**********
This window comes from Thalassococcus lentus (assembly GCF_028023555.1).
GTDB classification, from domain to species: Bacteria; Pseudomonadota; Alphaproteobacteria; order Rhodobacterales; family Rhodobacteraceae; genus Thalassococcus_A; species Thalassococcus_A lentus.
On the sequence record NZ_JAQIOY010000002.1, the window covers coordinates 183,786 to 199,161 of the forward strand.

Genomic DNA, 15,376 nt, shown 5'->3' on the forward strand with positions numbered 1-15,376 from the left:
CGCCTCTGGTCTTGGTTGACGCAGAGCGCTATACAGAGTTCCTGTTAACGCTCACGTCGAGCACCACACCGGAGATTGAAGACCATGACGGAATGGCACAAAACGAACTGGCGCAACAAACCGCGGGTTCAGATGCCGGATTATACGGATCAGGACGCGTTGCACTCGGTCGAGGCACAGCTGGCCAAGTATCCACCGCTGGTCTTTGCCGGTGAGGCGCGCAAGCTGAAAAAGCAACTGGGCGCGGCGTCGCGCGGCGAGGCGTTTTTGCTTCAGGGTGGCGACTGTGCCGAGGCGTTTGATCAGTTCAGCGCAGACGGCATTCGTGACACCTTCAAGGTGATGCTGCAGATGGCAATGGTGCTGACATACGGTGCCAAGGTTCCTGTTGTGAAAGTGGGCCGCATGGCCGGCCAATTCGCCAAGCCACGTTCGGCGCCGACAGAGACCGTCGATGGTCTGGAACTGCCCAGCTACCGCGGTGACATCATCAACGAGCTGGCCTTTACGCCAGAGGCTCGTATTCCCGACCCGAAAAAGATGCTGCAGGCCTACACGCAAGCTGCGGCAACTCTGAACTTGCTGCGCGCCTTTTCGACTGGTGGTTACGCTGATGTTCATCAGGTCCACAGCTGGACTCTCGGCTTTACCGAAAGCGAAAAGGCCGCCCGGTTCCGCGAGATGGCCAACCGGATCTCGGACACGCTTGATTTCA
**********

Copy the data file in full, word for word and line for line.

This window comes from Thalassococcus lentus (assembly GCF_028023555.1).
GTDB classification, from domain to species: Bacteria; Pseudomonadota; Alphaproteobacteria; order Rhodobacterales; family Rhodobacteraceae; genus Thalassococcus_A; species Thalassococcus_A lentus.
On the sequence record NZ_JAQIOY010000002.1, the window covers coordinates 183,786 to 199,161 of the forward strand.

Genomic DNA, 15,376 nt, shown 5'->3' on the forward strand with positions numbered 1-15,376 from the left:
CGCCTCTGGTCTTGGTTGACGCAGAGCGCTATACAGAGTTCCTGTTAACGCTCACGTCGAGCACCACACCGGAGATTGAAGACCATGACGGAATGGCACAAAACGAACTGGCGCAACAAACCGCGGGTTCAGATGCCGGATTATACGGATCAGGACGCGTTGCACTCGGTCGAGGCACAGCTGGCCAAGTATCCACCGCTGGTCTTTGCCGGTGAGGCGCGCAAGCTGAAAAAGCAACTGGGCGCGGCGTCGCGCGGCGAGGCGTTTTTGCTTCAGGGTGGCGACTGTGCCGAGGCGTTTGATCAGTTCAGCGCAGACGGCATTCGTGACACCTTCAAGGTGATGCTGCAGATGGCAATGGTGCTGACATACGGTGCCAAGGTTCCTGTTGTGAAAGTGGGCCGCATGGCCGGCCAATTCGCCAAGCCACGTTCGGCGCCGACAGAGACCGTCGATGGTCTGGAACTGCCCAGCTACCGCGGTGACATCATCAACGAGCTGGCCTTTACGCCAGAGGCTCGTATTCCCGACCCGAAAAAGATGCTGCAGGCCTACACGCAAGCTGCGGCAACTCTGAACTTGCTGCGCGCCTTTTCGACTGGTGGTTACGCTGATGTTCATCAGGTCCACAGCTGGACTCTCGGCTTTACCGAAAGCGAAAAGGCCGCCCGGTTCCGCGAGATGGCCAACCGGATCTCGGACACGCTTGATTTCA